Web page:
A Case for Rosé - ANY Day

Posted by Samantha D on May 20, 2022

The weather lately has been... less than ideal. The idea of picking up a bottle of Rosé might seem a little early in the minds of many. However, I would like to plead the case that The Pink Juice is the perfect wine any day of the year. (“Objection: hearsay!”)

I present to the jury my evidence:

Exhibit A: More often than not, Rosés are going to be made dry -- crisp, juicy, refreshing, and DRY. There is still a common misconception that Rosé is going to be sweet. If you’re old enough to remember Arbor Mist or Ernest & Julio Gallo’s 1990s moment, I get it.

And hey - if you enjoy white Zinfandel, I am not going to hold that against you (there are some great ones out there!). I would steer away from using the word “sweet” to describe certain wines and instead use the word “ripe”. Even the ripest end-of-season berries still taste a bit sour. During the winemaking process much of the sugar is converted into alcohol, so a great indicator of sweetness is the amount of residual sugar left over (usually in grams per litre).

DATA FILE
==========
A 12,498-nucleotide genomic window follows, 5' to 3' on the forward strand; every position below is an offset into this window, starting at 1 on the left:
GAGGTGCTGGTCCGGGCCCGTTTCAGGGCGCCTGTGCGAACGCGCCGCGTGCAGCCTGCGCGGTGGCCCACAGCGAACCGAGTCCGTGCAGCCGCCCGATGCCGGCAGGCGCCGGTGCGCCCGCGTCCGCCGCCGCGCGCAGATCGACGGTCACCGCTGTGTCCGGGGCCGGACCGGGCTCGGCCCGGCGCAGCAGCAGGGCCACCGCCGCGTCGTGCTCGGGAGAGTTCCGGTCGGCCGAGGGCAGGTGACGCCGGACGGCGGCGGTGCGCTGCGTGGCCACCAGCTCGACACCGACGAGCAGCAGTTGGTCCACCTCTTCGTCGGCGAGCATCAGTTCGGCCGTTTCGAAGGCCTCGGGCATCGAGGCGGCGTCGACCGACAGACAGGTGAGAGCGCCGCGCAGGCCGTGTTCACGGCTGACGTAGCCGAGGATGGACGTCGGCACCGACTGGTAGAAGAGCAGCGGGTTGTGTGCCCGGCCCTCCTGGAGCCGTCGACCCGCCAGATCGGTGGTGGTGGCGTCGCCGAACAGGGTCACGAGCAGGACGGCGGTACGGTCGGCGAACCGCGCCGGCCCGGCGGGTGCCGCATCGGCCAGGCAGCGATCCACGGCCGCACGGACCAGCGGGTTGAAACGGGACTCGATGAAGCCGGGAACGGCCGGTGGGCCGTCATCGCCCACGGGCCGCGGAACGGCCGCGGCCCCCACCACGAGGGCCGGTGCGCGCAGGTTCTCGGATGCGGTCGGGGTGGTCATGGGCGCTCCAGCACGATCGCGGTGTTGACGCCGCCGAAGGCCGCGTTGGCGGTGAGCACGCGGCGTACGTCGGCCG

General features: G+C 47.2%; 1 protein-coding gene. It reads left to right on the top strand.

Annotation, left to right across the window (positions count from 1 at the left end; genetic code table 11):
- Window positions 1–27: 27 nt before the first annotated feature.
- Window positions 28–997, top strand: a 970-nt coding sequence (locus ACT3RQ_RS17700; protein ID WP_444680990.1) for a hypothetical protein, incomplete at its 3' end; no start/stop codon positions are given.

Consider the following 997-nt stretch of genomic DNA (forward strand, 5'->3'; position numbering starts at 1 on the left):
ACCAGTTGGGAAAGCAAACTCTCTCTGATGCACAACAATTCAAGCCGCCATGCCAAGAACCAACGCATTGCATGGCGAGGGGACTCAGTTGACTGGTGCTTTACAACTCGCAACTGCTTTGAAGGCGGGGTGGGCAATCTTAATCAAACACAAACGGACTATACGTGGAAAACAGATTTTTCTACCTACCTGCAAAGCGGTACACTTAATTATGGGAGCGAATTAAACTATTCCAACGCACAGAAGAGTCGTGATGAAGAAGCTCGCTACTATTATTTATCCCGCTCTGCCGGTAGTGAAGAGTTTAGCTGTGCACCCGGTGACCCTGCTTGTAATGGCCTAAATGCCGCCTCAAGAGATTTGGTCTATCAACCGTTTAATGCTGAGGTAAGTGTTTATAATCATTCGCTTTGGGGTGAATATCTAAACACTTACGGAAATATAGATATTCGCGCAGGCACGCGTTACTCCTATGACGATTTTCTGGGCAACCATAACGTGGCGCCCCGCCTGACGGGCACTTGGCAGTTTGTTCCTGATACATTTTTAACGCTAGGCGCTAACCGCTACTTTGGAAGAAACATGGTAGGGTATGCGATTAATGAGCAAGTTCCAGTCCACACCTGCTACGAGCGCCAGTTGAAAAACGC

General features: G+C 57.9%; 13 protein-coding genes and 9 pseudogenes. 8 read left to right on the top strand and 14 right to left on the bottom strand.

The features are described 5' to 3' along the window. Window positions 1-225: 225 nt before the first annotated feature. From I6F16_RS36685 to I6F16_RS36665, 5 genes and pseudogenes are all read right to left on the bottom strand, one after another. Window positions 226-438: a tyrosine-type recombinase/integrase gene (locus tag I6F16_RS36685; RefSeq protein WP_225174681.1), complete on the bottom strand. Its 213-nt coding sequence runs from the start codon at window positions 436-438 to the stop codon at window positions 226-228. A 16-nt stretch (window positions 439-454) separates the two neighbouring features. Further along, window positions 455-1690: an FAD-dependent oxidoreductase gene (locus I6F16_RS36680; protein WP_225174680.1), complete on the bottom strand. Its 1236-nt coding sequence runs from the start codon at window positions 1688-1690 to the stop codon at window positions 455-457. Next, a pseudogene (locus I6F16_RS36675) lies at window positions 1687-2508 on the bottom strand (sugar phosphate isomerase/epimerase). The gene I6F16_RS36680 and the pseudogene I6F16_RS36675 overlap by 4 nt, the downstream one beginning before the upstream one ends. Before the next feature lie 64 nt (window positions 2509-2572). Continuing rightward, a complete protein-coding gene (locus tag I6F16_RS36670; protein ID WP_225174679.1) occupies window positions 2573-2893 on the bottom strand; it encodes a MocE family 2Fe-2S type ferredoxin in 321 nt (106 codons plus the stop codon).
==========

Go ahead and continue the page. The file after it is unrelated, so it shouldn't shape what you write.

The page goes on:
Some wines will have that information written right on the bottle. Another helpful hint is to check the percentage of alcohol written on the bottle; if it’s less than 11%, that may be an indicator of sweetness level. So fear not -- rosé can tick off all of those crisp, juicy, refreshing checkboxes for your palate without any cloying, syrupy sweetness.

Exhibit B: Rosé is the perfect way to bridge the gap between red and white wine drinkers. The best of both worlds: served chilled with bright acidity, but gets its colour and flavour characteristics from the red wine grapes it is made from. What is your favourite red wine? Find a rosé that is made from those grapes!

In the same way that it is a crowd pleaser, I present Exhibit C:

Rosé is a universal food-pairing wine. Yes – there is a rosé out there that will go with your prime rib roast! Winemakers have plenty of choices when it comes to how long they decide to leave the grape skins on the juice before continuing with fermentation. Tannins come from the skins of the grapes, so if grilled red meats are on the menu look for a wine that has a longer period of skin contact, is deeper in colour, and one made from a grape with higher tannins – like Syrah, Cabernet Franc or Sangiovese.

In closing: Rosé is delicious. Rosé is approachable. You should be drinking more of it and more often. Summer is coming (we think??) so what better time to “Think Pink” than right now?

People of the jury: I rest my case. I eagerly await your verdict. (: